Born into a wagashi-making family, and, in 1977, created Ikouan. Currently, as a wagashi artisan, Chikara Mizukami participates in many activities throughout the world. He actively collaborates with many international chocolate companies and patisserie maisons such as Valrhona, Sadaharu Aoki, and Jean-Charles Rochoux. He provides demonstrations at Relais Desserts and wagashi related lectures at art museums in the world. He was also nominated as 1 of 5 Japanese chefs out of 400 best chefs in the world selected by Where Chef’s Eat, a guide to chef’s favorite restaurants.
Philosophy of making wagashi
“The positions that wagashi (Japanese confectionary) and Western confectionary hold are very different,” said Chikara Mizukami. To understand what he means by that, one must first understand Wagashi. “While Western confectionary is itself the main item in a dessert, wagashi on the other hand, plays a minor role in supporting Japanese tea. In other words, wagashi's sole purpose is to enhance the taste and enjoyment of Japanese tea.”
“Tea is the main star while the confectionary plays the supporting role.” This is the aesthetics of wagashi, a philosophy in which Chikara Mizukami believes. The spirit behind confectionery’s supporting role in tea tasting is similar to that of a samurai supporting his master. Furthermore, the use of tea (or tea leaves) in making wagashi is heresy. In Bushido, there is a saying that “one cannot be loyal to two masters.” If wagashi contains tea ingredients, there would be two main characters: the tea itself, and the tea-flavored confectionery.
Changing with the Seasons
In the confectionary making process, Chikara Mizukami pays attention to the changes in seasons.
Japan has historically counted 72 different seasons, as opposed to the familiar four seasons, and he expresses these seasons through his wagashi. In the Western pastry world, seasons are expressed by using seasonal ingredients such as specific fruits, whereas in the world of Japanese wagashi, the form of the pastry transform into various shapes which represent the seasons, such as flowers or birds. Top patissiers and chocolatiers have commented on Chikara Mizukami's magical ability to freely make differently shaped wagashi.
Mizukami uses the essence of Japanese traditions and culture and translates them into his own art piece. One of his sources of inspiration is the waka (Japanese historical poem), which were written in the 6th and 7th centuries.
For example, when he was asked to make sweets for Valentine's Day, he didn't simply turn the wagashi piece into a heart shape. Instead, he took a poem from "Hyakunin Isshu" (a classical Japanese anthology of one hundred Japanese waka by one hundred poets) that indirectly expresses the feeling of love, which read “君がため 春の野に出てて 若菜つむ 我が衣手に 雪は降りつつ” ("I went out to the field and picked up young greens for you, and the snow was falling on my sleeves.”), and visually realized it as a wagashi looking like green petals with white powdered snow.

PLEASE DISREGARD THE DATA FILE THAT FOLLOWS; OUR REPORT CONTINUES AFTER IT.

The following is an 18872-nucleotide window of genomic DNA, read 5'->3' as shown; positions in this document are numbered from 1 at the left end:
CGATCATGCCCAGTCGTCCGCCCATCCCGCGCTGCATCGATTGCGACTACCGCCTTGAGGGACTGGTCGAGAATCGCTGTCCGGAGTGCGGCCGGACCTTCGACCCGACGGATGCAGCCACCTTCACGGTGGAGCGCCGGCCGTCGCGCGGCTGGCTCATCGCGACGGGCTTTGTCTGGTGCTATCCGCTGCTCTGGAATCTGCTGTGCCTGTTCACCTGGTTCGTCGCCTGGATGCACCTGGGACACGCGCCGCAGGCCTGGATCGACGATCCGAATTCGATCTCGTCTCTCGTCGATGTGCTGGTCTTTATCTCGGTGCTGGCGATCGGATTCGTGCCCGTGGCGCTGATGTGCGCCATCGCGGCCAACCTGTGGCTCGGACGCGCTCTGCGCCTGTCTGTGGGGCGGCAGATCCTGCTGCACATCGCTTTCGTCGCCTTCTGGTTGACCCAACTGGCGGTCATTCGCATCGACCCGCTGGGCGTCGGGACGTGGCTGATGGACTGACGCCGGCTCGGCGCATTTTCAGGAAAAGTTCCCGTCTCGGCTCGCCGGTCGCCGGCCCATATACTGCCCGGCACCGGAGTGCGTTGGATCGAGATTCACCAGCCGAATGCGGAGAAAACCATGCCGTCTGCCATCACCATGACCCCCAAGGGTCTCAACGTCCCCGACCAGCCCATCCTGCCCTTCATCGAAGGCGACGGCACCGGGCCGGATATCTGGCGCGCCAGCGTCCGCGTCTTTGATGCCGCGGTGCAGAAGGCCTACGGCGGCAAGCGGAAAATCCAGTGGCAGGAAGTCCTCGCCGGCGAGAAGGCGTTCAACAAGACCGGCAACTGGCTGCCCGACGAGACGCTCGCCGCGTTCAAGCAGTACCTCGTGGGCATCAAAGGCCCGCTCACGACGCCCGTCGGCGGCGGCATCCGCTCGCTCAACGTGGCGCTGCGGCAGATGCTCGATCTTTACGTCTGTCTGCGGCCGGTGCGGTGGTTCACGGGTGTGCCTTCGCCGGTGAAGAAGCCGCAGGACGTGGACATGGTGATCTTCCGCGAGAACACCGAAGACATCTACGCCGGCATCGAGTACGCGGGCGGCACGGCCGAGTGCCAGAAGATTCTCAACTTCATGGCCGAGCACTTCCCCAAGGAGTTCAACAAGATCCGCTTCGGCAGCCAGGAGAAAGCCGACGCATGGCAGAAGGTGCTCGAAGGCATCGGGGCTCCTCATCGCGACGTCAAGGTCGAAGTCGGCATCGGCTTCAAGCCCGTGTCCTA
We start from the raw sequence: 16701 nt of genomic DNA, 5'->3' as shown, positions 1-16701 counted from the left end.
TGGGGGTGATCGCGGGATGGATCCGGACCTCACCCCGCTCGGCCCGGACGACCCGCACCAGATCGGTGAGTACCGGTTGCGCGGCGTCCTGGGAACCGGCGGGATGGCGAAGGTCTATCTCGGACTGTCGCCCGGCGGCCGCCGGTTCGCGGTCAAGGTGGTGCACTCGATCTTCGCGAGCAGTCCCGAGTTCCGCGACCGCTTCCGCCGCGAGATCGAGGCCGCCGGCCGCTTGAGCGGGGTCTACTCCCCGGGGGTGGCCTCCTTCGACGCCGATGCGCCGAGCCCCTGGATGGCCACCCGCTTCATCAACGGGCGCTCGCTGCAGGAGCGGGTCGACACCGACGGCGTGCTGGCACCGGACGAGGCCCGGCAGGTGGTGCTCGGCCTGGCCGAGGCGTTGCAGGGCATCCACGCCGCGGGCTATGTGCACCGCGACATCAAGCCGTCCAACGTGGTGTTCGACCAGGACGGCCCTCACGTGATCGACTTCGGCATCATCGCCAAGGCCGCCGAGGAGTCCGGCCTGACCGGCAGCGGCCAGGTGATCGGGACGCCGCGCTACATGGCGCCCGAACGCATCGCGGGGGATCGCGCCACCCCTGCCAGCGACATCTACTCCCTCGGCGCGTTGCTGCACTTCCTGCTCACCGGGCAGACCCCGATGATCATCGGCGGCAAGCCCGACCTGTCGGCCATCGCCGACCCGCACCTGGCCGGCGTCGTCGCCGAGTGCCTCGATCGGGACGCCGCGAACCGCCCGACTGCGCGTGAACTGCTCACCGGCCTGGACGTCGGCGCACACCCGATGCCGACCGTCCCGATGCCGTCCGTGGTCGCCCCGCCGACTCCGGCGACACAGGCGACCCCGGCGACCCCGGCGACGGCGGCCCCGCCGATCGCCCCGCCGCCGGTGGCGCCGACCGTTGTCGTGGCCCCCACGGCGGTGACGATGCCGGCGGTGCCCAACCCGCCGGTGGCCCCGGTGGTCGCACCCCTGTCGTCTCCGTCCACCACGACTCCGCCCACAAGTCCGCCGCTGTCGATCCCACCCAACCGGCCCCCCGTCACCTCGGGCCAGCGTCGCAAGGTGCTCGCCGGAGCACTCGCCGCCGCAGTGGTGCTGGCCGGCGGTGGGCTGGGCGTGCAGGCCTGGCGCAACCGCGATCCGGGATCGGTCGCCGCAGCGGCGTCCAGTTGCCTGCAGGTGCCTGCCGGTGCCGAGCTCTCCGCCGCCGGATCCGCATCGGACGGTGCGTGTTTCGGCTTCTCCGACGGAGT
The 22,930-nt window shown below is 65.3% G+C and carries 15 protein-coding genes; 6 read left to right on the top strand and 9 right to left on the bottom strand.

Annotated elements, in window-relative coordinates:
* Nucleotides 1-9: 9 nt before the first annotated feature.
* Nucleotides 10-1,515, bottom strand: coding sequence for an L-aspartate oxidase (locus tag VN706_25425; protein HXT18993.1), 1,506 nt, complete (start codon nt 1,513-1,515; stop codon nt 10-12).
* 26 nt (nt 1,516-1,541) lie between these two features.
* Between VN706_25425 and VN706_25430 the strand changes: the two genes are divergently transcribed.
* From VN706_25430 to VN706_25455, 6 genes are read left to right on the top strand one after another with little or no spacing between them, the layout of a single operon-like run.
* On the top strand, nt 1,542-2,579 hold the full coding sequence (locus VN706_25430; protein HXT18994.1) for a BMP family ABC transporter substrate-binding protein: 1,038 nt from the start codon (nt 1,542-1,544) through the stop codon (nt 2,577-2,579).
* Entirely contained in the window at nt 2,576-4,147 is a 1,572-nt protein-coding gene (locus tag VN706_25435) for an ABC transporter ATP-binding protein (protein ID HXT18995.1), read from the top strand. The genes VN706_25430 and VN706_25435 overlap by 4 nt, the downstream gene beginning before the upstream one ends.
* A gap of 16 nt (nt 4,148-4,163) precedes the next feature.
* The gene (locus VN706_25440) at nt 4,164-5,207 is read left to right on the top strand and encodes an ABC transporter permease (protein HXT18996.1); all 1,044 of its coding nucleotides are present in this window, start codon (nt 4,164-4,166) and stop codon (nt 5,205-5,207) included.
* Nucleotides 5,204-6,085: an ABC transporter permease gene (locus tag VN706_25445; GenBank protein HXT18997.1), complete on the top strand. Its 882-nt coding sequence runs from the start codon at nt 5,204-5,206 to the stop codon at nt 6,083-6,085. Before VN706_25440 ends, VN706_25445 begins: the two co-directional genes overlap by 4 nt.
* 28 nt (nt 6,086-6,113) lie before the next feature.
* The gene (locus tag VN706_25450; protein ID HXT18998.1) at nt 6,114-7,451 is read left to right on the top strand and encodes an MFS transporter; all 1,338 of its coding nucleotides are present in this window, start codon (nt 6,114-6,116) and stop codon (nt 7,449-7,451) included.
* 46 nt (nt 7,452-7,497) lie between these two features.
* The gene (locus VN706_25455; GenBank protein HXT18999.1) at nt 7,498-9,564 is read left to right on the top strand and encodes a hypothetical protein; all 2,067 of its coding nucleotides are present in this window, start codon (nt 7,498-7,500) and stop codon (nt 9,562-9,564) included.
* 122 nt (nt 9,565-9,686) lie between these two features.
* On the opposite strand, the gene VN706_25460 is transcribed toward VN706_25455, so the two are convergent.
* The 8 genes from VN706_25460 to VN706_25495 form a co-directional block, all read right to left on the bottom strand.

His inspirations are not limited to traditional Japanese culture; he also expands his creativity by taking in elements from fine art and even architectural works. In the past, he has made wagashi inspired by European Impressionist artists such as Monet, and Japanese artists such as Leonard Fujita and Yumeji Takehisa. He finds inspiration regardless of time period, and figures out the best way to present the selected themes and hazy emotions through his wagashi.
The “wa” in wagashi (which literally translates to "Japanese") has only been used to draw distinction between Japanese food culture and the western food culture that was imported into Japan during the Meiji Era. In contrast "yō" (which refers to anything European or western), the word “wa” traditionally refers only to Japan, but Chikara Mizukami also utilizes the other meanings of “wa,” such as "peace" or "harmony,"
Furthermore, while the direct translation of confectionery artisan would be "patissier," Chikara Mizukami believes that “artisan” better describes what he does.
The spirit of an artisan is similar to that of a craftsman or artist. Wagashi is something that is produced rapidly, and consumed by the end of the day. In other words, because wagashi is not something that would remain for generations, it is not usually seen under the same light as a product of a craftsman or artist. “At the end of the day, we are not a culture ourselves; rather, we support culture from the background. All we want to do is to make the world understand the deliciousness of wagashi and anko (red bean paste),” Mizukami said in his humble manner.